In your GitHub App's settings, you can specify whether your app needs
Read & Write access for each permission type. The fine-grained permissions allow your app to gain targeted access to the subset of data you need. We recommend specifying the smallest set of permissions possible that provides the desired functionality.
After you've created a new GitHub App and selected its permissions, you can select the webhook events you wish to subscribe it to. See "Editing a GitHub App's permissions" to learn how to subscribe to webhooks.
GitHub Apps primarily use a token-based authentication that expires after a short amount of time, providing more security than an OAuth token that does not expire. It’s important to understand the different methods of authentication available to you and when you need to use them:
- A JSON Web Token (JWT) authenticates as the GitHub App. For example, you can authenticate with a JWT to fetch application installation details or exchange the JWT for an installation access token.
- An installation access token authenticates as a specific installation of your GitHub App (also called server-to-server requests). For example, you can authenticate with an installation access token to open an issue or provide feedback on a pull request.
- An OAuth access token can authenticate as a user of your GitHub App (also called user-to-server requests). For example, you can use an OAuth access token to authenticate as a user when a GitHub App needs to verify a user’s identity or act on a user’s behalf.
The most common scenario is to authenticate as a specific installation using an installation access token.
Once you've made the transition from an OAuth App to a GitHub App, you will need to let users know that the GitHub App is available to install. For example, you can include an installation link for the GitHub App in a call-to-action banner inside your application. To ease the transition, you can use query parameters to identify the user or organization account that is going through the installation flow for your GitHub App and pre-select any repositories your OAuth App had access to. This allows users to easily install your GitHub App on repositories you already have access to.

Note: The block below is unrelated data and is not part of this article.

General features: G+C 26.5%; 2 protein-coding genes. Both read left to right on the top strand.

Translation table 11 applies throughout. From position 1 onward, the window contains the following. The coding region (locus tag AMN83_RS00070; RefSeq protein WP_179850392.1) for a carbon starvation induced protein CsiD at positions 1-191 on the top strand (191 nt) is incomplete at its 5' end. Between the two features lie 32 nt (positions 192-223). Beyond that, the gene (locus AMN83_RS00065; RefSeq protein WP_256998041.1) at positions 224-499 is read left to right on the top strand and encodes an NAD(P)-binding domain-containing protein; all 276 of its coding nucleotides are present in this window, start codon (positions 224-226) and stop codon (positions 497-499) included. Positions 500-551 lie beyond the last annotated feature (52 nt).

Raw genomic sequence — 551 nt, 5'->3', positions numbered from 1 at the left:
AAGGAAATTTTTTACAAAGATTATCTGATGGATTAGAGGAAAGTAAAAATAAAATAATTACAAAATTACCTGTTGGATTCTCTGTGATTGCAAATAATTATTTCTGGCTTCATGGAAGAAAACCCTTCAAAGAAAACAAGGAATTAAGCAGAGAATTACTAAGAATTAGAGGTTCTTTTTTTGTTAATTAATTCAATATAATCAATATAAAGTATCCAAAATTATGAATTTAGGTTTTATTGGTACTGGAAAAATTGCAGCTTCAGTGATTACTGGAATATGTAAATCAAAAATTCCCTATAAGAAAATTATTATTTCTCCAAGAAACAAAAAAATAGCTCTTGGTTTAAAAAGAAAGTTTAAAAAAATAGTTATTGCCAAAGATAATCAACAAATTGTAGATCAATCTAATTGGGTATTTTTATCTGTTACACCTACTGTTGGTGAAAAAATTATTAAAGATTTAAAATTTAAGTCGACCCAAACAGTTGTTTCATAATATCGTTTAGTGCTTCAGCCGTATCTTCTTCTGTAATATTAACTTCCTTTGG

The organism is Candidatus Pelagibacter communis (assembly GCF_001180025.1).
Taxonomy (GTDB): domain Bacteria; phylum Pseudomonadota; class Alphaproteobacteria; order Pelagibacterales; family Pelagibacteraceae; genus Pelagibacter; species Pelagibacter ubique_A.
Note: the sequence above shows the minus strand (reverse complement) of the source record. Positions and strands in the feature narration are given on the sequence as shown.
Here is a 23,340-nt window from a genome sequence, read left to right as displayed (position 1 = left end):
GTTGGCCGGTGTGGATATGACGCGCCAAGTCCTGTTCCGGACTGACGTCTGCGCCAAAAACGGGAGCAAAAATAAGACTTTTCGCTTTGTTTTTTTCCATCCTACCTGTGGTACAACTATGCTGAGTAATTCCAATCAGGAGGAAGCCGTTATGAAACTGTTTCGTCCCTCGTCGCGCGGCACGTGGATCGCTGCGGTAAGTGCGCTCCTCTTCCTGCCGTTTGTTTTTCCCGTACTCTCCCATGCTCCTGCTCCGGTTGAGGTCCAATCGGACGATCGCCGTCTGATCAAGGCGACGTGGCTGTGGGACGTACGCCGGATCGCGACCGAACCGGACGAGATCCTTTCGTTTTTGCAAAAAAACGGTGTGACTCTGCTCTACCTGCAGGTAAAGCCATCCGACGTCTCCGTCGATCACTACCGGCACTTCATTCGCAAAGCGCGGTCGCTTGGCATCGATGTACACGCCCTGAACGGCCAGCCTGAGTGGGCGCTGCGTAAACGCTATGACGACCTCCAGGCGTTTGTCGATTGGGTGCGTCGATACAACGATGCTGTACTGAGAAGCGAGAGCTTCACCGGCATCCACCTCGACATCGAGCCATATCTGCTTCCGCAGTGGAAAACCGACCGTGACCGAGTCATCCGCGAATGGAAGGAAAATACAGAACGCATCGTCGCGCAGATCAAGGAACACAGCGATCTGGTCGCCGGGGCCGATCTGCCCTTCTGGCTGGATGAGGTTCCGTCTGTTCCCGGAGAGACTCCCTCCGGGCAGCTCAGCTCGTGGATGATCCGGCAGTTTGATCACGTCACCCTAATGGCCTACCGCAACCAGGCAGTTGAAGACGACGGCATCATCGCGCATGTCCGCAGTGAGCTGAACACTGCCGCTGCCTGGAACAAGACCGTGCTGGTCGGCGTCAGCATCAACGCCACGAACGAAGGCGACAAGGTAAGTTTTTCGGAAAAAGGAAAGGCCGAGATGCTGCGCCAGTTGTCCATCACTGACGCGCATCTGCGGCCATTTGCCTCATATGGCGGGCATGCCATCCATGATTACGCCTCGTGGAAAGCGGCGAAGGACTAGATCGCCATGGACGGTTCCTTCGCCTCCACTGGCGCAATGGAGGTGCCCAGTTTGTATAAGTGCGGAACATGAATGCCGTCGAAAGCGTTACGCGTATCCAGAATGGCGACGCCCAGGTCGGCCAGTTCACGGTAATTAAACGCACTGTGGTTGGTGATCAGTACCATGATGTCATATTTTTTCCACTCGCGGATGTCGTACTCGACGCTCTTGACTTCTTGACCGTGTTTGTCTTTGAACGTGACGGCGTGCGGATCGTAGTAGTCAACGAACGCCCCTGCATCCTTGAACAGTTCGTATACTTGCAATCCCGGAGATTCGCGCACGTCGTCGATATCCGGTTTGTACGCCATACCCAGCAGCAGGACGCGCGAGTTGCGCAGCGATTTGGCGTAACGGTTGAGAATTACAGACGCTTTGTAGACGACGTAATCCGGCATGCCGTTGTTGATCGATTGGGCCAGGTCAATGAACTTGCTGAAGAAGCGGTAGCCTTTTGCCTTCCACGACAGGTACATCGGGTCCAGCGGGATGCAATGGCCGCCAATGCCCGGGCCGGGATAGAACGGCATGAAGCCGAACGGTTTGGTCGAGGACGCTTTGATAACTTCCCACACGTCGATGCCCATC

|Required: ID of the user or organization that is installing your GitHub App.|
|Array of repository IDs. If omitted, we select all repositories. The maximum number of repositories that can be pre-selected is 100.|
You'll need to replace
YOUR_APP_NAME with the name of your GitHub App,
ID_OF_USER_OR_ORG with the ID of your target user or organization, and include up to 100 repository IDs (
REPO_B_ID). To get a list of repositories your OAuth App has access to, use the List repositories for the authenticated user and List organization repositories endpoints.
Once your GitHub App has been installed on a repository, you should remove any unnecessary webhooks that were created by your legacy OAuth App. If both apps are installed on a repository, they may duplicate functionality for the user. To remove webhooks, you can listen for the
installation_repositories webhook with the
repositories_added action and Delete a repository webhook on those repositories that were created by your OAuth App.
As your GitHub App installation base grows, consider encouraging your users to revoke access to the legacy OAuth integration. For more information, see "Authorizing OAuth Apps."
To avoid abuse of the OAuth App's credentials, consider deleting the OAuth App. This action will also revoke all of the OAuth App's remaining authorizations. For more information, see "Deleting an OAuth App."